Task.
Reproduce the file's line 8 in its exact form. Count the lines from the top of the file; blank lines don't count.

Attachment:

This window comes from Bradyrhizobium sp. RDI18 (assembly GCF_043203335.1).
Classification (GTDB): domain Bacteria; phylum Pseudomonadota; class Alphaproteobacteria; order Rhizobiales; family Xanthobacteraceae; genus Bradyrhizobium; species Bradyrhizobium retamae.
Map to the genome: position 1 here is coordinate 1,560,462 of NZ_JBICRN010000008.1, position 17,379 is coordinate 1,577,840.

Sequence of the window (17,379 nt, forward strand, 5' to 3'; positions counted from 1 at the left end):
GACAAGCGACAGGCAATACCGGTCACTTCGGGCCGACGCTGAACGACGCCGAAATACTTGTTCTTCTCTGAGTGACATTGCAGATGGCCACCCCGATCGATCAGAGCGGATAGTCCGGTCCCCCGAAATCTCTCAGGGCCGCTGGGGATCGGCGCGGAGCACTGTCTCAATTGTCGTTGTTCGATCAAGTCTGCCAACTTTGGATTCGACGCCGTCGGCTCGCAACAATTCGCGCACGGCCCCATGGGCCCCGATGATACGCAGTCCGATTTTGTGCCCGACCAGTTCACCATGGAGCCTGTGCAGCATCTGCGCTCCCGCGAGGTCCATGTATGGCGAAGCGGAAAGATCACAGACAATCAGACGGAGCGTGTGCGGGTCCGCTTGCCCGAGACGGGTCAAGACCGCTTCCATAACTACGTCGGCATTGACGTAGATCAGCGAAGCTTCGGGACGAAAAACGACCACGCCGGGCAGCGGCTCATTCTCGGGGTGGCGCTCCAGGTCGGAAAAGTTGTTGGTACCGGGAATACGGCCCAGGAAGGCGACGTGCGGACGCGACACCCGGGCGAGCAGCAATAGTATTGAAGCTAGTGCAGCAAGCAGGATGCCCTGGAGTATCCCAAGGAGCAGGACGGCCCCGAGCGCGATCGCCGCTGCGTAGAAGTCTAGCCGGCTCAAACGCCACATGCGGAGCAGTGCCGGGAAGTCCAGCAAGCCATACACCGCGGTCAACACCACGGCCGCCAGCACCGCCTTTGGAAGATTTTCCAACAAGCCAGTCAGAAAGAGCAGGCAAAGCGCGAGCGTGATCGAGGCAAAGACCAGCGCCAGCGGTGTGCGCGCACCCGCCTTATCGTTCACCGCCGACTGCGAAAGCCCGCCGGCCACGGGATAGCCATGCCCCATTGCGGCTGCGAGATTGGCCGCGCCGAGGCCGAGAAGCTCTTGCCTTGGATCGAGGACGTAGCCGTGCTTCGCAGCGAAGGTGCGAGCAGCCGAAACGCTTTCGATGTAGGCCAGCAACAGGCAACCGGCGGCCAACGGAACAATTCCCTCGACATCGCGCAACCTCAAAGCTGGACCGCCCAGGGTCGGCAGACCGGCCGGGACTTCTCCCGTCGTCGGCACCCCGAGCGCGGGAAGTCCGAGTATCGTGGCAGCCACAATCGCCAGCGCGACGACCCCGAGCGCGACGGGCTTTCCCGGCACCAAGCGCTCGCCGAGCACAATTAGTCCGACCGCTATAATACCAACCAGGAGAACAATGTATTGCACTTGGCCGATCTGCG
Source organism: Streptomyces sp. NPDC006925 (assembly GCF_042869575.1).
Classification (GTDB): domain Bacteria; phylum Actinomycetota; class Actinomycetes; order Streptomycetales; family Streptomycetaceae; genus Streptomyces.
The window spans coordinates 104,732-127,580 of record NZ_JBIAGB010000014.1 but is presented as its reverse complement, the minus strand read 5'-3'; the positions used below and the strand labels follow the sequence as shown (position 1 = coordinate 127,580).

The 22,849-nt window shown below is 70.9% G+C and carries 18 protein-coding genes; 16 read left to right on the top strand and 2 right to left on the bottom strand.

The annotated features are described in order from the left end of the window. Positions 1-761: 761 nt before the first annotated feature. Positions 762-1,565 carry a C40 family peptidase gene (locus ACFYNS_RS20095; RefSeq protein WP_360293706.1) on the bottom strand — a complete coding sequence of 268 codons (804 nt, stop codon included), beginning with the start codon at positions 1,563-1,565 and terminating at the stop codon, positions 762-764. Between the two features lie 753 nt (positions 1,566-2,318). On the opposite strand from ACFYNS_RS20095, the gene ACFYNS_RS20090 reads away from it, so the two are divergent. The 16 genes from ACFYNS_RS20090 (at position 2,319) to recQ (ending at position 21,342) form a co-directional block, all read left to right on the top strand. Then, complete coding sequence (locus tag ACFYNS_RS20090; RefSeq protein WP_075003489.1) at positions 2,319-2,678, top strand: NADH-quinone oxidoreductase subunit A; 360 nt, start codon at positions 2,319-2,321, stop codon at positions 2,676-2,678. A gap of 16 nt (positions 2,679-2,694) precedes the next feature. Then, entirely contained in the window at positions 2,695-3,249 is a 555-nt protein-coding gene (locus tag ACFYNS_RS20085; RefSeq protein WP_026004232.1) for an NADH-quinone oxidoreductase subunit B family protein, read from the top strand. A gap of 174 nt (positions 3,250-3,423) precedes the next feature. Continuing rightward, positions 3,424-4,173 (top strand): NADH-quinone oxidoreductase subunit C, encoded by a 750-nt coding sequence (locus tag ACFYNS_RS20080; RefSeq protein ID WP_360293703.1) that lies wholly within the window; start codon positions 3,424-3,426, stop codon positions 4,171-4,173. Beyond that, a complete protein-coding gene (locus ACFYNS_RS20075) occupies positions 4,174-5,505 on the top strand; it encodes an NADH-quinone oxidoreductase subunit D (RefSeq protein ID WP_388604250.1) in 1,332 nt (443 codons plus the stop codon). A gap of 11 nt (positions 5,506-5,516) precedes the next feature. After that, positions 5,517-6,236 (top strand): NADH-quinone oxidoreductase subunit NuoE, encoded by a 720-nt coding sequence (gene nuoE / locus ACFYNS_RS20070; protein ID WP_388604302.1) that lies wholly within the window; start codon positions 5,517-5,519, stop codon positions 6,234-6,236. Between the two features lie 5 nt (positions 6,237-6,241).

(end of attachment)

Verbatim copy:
The window spans coordinates 104,732-127,580 of record NZ_JBIAGB010000014.1 but is presented as its reverse complement, the minus strand read 5'-3'; the positions used below and the strand labels follow the sequence as shown (position 1 = coordinate 127,580).